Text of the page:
174. ^ "Best of 2012: Hot Country Songs". Billboard. 2012. Archived from the original on May 25, 2013. Retrieved December 14, 2012.
  175. ^ "Pop Songs – Year-End 2012". Billboard. January 2, 2013. Archived from the original on September 20, 2020. Retrieved September 27, 2019.
  176. ^ "Best of 2013: Canadian Hot 100". Billboard. 2013. Archived from the original on December 18, 2013. Retrieved December 13, 2013.
  177. ^ "Top de l'année Top Singles 2013" (in French). Syndicat national de l'édition phonographique. Archived from the original on September 22, 2020. Retrieved July 6, 2020.
  178. ^ "Japan Hot 100 – Year-End 2013". Billboard. Archived from the original on December 22, 2013. Retrieved July 11, 2014.
  179. ^ "End of Year 2013" (PDF). UKChartsPlus. Archived (PDF) from the original on July 14, 2014. Retrieved June 7, 2014.
  180. ^ "Best of 2013: Hot Country Songs". Billboard. 2013. Archived from the original on December 15, 2015. Retrieved December 13, 2013.
  181. ^ "Japan Hot 100 Year End 2014". Billboard. Archived from the original on April 28, 2015. Retrieved April 28, 2015.
  182. ^ "Japan Hot 100 Year End 2015". Billboard. Archived from the original on December 14, 2015. Retrieved December 9, 2015.
  183. ^ "Decade-End Charts: Hot Country Songs". Billboard. Archived from the original on December 16, 2019. Retrieved February 3, 2020.
  184. ^ "Gold-/Platin-Datenbank (Taylor Swift; 'We Are Never Ever Getting Back Together')" (in German). Bundesverband Musikindustrie. Retrieved May 17, 2018.
  185. ^ "Italian single certifications – Taylor Swift – We Are Never Ever Getting Back Together" (in Italian). Federazione Industria Musicale Italiana. Retrieved May 17, 2018. Select "2014" in the "Anno" drop-down menu. Select "We Are Never Ever Getting Back Together" in the "Filtra" field. Select "Singoli" under "Sezione".
  186. ^ "Certificaciones" (in Spanish). Asociación Mexicana de Productores de Fonogramas y Videogramas. Retrieved May 17, 2018. Type Taylor Swift in the box under the ARTISTA column heading and We Are Never Ever Getting Back Together in the box under TÍTULO
  187. ^ Combined sales figures for "We Are Never Ever Getting Back Together" in South Korea:
  188. ^ "Danish single certifications – Taylor Swift – We Are Never Ever Getting Back together". IFPI Danmark. Retrieved May 17, 2018.
  189. ^ "Japanese single streaming certifications – Taylor Swift – We Are Never Ever Getting Back together" (in Japanese). Recording Industry Association of Japan. Retrieved September 28, 2020. Select 2021年8月 on the drop-down menu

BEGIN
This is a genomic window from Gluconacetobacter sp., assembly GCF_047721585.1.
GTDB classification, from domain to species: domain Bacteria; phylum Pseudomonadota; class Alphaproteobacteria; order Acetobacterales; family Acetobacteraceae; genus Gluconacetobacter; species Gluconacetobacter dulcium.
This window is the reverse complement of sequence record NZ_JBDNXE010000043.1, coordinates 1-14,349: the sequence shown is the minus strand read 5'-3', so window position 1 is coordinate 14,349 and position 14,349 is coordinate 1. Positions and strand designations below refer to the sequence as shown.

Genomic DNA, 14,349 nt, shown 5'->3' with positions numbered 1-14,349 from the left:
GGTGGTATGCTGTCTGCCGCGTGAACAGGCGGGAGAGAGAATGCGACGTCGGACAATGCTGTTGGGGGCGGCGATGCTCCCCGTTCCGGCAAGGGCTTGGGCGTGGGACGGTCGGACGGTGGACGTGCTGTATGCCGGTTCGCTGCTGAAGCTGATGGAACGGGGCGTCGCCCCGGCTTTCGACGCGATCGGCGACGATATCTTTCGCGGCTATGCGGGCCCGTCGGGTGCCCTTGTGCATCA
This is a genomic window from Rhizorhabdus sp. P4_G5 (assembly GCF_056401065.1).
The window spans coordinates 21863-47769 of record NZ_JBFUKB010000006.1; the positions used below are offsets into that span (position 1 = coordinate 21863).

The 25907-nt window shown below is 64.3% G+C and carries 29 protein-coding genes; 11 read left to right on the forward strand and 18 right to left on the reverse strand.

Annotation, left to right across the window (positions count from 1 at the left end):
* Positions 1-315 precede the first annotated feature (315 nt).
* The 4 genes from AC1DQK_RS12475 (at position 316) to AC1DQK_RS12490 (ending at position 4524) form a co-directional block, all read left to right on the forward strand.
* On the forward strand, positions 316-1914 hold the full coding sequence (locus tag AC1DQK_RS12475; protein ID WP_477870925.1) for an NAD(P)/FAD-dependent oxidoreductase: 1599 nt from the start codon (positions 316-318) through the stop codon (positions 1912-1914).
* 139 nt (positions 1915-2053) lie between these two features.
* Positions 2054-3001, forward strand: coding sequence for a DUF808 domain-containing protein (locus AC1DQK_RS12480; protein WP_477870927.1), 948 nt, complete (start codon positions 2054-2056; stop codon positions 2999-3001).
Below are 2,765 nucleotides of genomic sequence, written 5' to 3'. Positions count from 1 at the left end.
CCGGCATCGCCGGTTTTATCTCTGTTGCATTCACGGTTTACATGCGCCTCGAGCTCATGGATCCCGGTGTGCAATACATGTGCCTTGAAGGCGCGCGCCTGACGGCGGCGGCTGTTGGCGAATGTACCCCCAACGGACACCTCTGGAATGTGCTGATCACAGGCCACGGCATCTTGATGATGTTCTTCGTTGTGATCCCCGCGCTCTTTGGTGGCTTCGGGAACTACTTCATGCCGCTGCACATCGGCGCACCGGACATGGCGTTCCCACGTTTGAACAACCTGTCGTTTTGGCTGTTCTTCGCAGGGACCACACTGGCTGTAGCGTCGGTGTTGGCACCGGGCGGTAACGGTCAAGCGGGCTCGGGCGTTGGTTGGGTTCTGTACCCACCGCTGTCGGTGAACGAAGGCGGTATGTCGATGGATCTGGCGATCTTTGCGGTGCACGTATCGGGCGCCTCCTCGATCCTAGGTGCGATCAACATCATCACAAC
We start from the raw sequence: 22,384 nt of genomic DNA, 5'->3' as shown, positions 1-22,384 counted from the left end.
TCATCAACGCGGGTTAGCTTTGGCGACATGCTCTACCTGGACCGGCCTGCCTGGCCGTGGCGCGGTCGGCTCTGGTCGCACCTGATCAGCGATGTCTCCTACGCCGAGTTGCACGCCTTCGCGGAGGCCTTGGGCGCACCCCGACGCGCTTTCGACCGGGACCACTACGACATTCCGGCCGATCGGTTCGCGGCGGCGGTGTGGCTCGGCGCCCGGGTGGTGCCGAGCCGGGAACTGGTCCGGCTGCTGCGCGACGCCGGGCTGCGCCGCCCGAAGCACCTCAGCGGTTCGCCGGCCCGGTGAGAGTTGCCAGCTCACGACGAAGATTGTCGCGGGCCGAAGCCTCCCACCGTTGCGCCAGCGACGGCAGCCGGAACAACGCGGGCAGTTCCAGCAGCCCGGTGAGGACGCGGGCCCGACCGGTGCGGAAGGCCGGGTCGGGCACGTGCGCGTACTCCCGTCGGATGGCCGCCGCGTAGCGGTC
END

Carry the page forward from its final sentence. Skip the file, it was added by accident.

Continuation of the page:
190. ^ "We Are Never Ever Getting Back Together". taylorswiftshop.com.au. Archived from the original on February 19, 2013. Retrieved January 8, 2013.
  191. ^ "We Are Never Ever Getting Back Together – Single". United Kingdom: Apple Music. Archived from the original on August 19, 2012. Retrieved August 26, 2012.
  192. ^ "We Are Never Ever Getting Back Together – Single" (in French). France: Apple Music. Archived from the original on August 22, 2012. Retrieved August 26, 2012.
  193. ^ "We Are Never Ever Getting Back Together – Single" (in Japanese). Japan: Apple Music. Archived from the original on October 1, 2012. Retrieved August 26, 2012.
  194. ^ "Singles Release Diary". Digital Spy. Archived from the original on August 30, 2012. Retrieved August 30, 2012.
  195. ^ "Taylor Swift – We Are Never Ever Getting Back Together (Radio Date: 07/09/2012)" (in Italian). earone.it. Archived from the original on March 23, 2013. Retrieved September 7, 2012.
  196. ^ "We Are Never Ever Getting Back Together" (in German). Universal Music Germany. Archived from the original on March 5, 2021. Retrieved September 11, 2021.
  197. ^ Al-Heeti, Abrar (November 11, 2021). "Red (Taylor's Version): Release date, tracklist, why Taylor Swift is rerecording her albums". CNET. Retrieved November 13, 2021.
  198. ^ "ARIA Top 50 Singles Chart". Australian Recording Industry Association. November 22, 2021. Retrieved November 19, 2021.
  199. ^ "Taylor Swift Chart History (Canadian Hot 100)". Billboard. Retrieved November 23, 2021.
  200. ^ "Taylor Swift Chart History (Global 200)". Billboard. Retrieved November 23, 2021.
  201. ^ "RIAS Top Charts Week 46 (12 - 18 Nov 2021)". November 23, 2021. Archived from the original on November 23, 2021. Retrieved November 23, 2021.
  202. ^ "Official Audio Streaming Chart Top 100". Official Charts Company. Retrieved November 19, 2021.
  203. ^ "Taylor Swift Chart History (Hot 100)". Billboard. Retrieved November 23, 2021.
  204. ^ "Taylor Swift Chart History (Hot Country Songs)". Billboard. Retrieved November 23, 2021.